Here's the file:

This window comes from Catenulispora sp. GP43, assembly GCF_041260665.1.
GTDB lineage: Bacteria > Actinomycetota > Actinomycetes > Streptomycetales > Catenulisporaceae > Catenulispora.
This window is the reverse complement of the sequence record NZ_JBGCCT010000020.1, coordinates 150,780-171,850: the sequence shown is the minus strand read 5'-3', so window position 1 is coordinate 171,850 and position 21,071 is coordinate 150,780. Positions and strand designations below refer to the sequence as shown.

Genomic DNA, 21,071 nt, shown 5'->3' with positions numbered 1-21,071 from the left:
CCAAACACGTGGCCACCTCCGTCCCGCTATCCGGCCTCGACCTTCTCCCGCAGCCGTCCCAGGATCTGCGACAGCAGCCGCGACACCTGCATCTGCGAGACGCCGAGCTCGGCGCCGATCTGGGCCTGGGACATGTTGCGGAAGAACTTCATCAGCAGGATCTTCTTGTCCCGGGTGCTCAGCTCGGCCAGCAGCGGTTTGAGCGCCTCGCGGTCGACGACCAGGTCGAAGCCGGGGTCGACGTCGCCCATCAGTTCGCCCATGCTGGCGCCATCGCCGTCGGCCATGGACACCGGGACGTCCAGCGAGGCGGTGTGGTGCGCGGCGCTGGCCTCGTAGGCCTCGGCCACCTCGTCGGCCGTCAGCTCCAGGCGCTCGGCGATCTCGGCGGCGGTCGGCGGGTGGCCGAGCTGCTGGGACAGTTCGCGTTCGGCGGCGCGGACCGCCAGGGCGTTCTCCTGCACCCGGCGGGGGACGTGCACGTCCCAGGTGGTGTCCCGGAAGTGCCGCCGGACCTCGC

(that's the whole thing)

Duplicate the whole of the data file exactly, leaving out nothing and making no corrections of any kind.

This window comes from Catenulispora sp. GP43, assembly GCF_041260665.1.
GTDB lineage: Bacteria > Actinomycetota > Actinomycetes > Streptomycetales > Catenulisporaceae > Catenulispora.
This window is the reverse complement of the sequence record NZ_JBGCCT010000020.1, coordinates 150,780-171,850: the sequence shown is the minus strand read 5'-3', so window position 1 is coordinate 171,850 and position 21,071 is coordinate 150,780. Positions and strand designations below refer to the sequence as shown.

Genomic DNA, 21,071 nt, shown 5'->3' with positions numbered 1-21,071 from the left:
CCAAACACGTGGCCACCTCCGTCCCGCTATCCGGCCTCGACCTTCTCCCGCAGCCGTCCCAGGATCTGCGACAGCAGCCGCGACACCTGCATCTGCGAGACGCCGAGCTCGGCGCCGATCTGGGCCTGGGACATGTTGCGGAAGAACTTCATCAGCAGGATCTTCTTGTCCCGGGTGCTCAGCTCGGCCAGCAGCGGTTTGAGCGCCTCGCGGTCGACGACCAGGTCGAAGCCGGGGTCGACGTCGCCCATCAGTTCGCCCATGCTGGCGCCATCGCCGTCGGCCATGGACACCGGGACGTCCAGCGAGGCGGTGTGGTGCGCGGCGCTGGCCTCGTAGGCCTCGGCCACCTCGTCGGCCGTCAGCTCCAGGCGCTCGGCGATCTCGGCGGCGGTCGGCGGGTGGCCGAGCTGCTGGGACAGTTCGCGTTCGGCGGCGCGGACCGCCAGGGCGTTCTCCTGCACCCGGCGGGGGACGTGCACGTCCCAGGTGGTGTCCCGGAAGTGCCGCCGGACCTCGC